Photography & Digital Imaging: What Story Will You Show the World?
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What Story Will You Show the World?
With Ringling College's intensive four-year bachelor program in Photography and Digital Imaging, you'll develop the power of your own photographic voice, learn the skills and get the hands-on experience needed to capture great images, tell a story, solve a problem or communicate a point of view in the competitive world of Photography + Digital Imaging.
Senior Thesis Work
Tired of being Tired is a series of photographs documenting my journey into the Mississippi Delta. I started this series with an interest in the blues music that originated from this area of Mississippi. The passion that came from this music intrigued me so much that I want to go and hear the people tell me their stories, but after my first trip to Mississippi I felt lost. The Mississippi I had painted in my head was not the Mississippi I had walked into. Instead, I found a place filled with poverty, sadness, and racism that I thought was behind us. I quickly became discouraged from continuing the series; however, I also found a group of people with a strong understanding for helping one another in hard times.
After considering where I wanted to go with this body of work I decided to document the people and the area that gave birth to blues music. These photographs are a portrayal of the people I met and the places I visited. I want to preserve the stories of the people I photographed along with the places within the Delta region of Mississippi.
I chose to do my thesis of the life of gypsies in Istanbul Turkey because of the deep emotional feeling I have for them and my enchantment with their life. This particular group is known as the Romanies where their roots started from India. No matter the circumstances their family is their number one priority, they are a culture very seldom viewed and so often misunderstood.
Recently I have been interested in mankind’s attempt to alter the natural world. My research brought me to biological topics such as hybridization, genetically modified organisms and other forms of plant modification. These images are my visual response to these subjects.
Dylan Johnston, 27th
Growing up in Florida has allowed me to visit places rarely seen by tourists. In a state so heavily trafficked by people, I continually found myself exploring places lesser known. By getting away from the crowded beaches and busy roads, I found small towns with hard workers and a lot of history. This collection of images documents my time exploring areas in South Florida.
My aim was to show locals and natives in their environment, whether it was a python hunting trip in the Everglades, stone crab ﬁshermen along the Gulf, or workers in a salvage yard on the East Coast. I wanted to show what is rarely seen, the natural environments and small towns where tourists rarely frequent and manual labor is the predominant type of work.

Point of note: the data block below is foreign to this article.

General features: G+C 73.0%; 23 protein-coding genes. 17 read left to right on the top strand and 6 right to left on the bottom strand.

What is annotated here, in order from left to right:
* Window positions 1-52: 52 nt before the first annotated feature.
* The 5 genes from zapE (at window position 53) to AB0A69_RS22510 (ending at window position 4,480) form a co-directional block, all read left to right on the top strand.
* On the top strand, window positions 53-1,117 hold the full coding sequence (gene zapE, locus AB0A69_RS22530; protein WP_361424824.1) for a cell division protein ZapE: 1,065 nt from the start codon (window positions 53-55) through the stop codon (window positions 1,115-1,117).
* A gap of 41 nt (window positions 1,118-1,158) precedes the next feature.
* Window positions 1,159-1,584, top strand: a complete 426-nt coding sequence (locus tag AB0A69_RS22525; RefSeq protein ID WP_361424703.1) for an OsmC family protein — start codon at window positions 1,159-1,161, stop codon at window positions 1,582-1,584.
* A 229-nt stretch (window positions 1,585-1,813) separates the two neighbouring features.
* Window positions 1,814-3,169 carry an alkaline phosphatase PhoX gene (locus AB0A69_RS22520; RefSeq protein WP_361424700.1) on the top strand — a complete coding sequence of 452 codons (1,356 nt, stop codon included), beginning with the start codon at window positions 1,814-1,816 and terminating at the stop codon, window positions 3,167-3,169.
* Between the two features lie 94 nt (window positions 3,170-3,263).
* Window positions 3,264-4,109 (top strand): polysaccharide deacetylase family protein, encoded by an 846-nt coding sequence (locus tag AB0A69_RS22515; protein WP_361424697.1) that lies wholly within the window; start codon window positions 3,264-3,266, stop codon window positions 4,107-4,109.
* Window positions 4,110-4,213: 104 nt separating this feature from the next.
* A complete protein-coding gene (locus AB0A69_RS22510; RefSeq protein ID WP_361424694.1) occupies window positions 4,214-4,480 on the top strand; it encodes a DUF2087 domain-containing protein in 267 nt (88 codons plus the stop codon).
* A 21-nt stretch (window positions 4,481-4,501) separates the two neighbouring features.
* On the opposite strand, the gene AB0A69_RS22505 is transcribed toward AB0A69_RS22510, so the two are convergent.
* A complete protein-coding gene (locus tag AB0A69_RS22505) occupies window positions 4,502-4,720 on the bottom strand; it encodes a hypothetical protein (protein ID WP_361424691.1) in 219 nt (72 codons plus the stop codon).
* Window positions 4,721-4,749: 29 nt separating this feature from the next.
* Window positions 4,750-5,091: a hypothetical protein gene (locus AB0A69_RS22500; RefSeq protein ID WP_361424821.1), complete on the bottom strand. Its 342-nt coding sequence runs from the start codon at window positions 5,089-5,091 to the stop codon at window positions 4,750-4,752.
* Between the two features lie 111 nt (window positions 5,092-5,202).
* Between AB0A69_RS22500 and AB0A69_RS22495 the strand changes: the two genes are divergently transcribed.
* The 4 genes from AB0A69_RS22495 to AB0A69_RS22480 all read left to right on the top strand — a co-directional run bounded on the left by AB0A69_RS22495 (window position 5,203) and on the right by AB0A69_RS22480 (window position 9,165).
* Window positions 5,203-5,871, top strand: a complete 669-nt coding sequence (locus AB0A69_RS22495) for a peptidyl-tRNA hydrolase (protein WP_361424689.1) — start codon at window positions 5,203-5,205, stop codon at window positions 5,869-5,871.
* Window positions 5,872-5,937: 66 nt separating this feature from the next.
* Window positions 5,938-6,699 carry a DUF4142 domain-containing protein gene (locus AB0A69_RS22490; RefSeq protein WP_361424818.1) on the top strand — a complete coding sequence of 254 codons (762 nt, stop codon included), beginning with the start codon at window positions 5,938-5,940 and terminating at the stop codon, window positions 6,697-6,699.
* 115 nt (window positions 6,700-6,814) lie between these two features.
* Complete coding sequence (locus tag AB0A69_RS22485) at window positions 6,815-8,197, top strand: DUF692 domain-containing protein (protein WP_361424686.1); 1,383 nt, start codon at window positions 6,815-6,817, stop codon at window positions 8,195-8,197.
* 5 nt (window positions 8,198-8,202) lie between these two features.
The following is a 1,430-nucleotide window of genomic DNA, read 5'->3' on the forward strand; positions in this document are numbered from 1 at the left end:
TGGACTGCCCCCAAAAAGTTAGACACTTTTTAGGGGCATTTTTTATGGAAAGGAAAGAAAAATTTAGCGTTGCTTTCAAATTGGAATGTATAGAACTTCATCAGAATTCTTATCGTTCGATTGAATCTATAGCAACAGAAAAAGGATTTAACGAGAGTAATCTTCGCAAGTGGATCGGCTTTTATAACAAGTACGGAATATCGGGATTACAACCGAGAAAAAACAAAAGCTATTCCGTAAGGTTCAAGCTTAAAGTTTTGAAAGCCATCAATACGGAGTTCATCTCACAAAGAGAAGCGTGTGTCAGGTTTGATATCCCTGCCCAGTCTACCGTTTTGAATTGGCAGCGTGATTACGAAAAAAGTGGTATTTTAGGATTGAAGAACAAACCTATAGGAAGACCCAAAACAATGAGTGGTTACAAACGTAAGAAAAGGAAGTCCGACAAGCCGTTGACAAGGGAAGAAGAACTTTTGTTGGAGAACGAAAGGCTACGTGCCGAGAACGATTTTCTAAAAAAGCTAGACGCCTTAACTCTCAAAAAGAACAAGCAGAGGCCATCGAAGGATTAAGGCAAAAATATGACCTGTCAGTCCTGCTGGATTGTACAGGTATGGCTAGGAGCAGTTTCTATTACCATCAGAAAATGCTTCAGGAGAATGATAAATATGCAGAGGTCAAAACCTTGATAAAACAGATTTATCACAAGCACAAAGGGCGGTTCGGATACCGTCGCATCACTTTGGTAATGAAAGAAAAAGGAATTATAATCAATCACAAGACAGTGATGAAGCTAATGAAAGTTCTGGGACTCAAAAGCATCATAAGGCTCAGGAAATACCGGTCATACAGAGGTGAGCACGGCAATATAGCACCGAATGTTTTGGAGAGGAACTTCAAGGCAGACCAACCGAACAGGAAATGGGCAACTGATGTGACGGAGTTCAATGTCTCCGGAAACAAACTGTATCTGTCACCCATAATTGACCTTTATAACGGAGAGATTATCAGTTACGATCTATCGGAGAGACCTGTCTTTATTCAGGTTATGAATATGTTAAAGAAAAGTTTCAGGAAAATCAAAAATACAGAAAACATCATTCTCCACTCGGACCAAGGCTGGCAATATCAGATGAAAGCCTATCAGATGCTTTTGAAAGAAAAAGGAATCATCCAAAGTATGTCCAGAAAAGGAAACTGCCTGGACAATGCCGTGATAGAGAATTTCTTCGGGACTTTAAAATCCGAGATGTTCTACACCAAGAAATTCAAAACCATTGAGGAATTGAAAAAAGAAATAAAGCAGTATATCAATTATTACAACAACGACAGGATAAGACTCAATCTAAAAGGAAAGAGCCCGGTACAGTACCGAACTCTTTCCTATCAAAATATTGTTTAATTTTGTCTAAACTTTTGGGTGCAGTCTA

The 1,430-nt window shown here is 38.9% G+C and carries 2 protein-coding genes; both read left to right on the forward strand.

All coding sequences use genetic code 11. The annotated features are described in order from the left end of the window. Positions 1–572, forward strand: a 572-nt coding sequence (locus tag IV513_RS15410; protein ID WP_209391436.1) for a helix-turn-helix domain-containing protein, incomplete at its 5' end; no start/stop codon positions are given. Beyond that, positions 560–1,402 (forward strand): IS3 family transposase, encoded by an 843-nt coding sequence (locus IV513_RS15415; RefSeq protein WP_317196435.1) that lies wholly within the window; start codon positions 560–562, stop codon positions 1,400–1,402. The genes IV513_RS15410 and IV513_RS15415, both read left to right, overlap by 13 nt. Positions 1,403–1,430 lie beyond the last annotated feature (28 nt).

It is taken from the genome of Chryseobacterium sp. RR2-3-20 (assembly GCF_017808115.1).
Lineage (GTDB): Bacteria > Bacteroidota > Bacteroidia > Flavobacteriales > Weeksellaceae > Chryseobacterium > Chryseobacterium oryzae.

Jessica Sarah Ruth Selmser
Retroactively I found my thesis is my way of dealing with being alone without my friends and family back home. Alone with my mind and all the possibilities, I am putting the ideas in my head into photography. By manipulating photographs I am expressing how I project my anxieties and hopes on my environment. I have taken recent landscapes from my dreams and nightmares and have transformed them into physical pieces. By doing so I hope to release my fears of being alone. From impending doom or wondrous lands, I have been able to explore the world versus my mind.
Johanna Bystedt, Rise
Humans have extraordinary power to be strong when faced with extreme situations both intimate and public. The ability to live through tragedies and loss and still move forward, rise above.
I am inspired by my past and the circumstances that brought me where I am today. My mother has had the biggest influence in my life, after divorcing my father, she and I moved to the United States with two suitcases and hopes to rebuild. Relying on each other was all we had at the time and she took great pains instilling in me the need to be an independent, strong woman.
This series is the illustrated expression of the strength in situational adversity and the rise from those depths. I chose to photograph the women around me, women who embody the same principles as my mother. These women of all ages who have gone through or will go through difficult times but have the inner strength to overcome it all.
Karen Arango, Miss Behave
These girls, all between five and twelve years old, represent a specific group of the young female community in the United States. They are of Hispanic descent; their parents are immigrants in the US. Despite their age, they have a combination of beauty and confidence that intrigues me, and they show an inner strength that makes them extremely powerful individuals.
As I photographed them we established a connection, I was able to learn about their culture and I reflected on my own story as an immigrant female living in America.
Being born and raised under the same roof, I have seen the structure of my house, as well as its surroundings, evolve over the past 20 years. After ending my 18 year reign as an only child, I gratefully accepted the new life of my younger brother, Jacob. With his presence in my house, seeing him grow up in the same structure I myself did, several childhood memories surfaced. This collection of photographs was an effort to solidify my relationship with my brother, teaching him some of the importance of family, and the space that we share. Sharing parts of the past that made this place comfortable, I pass on my memories of the house that raised me, hoping someday Jacob will share these same feelings.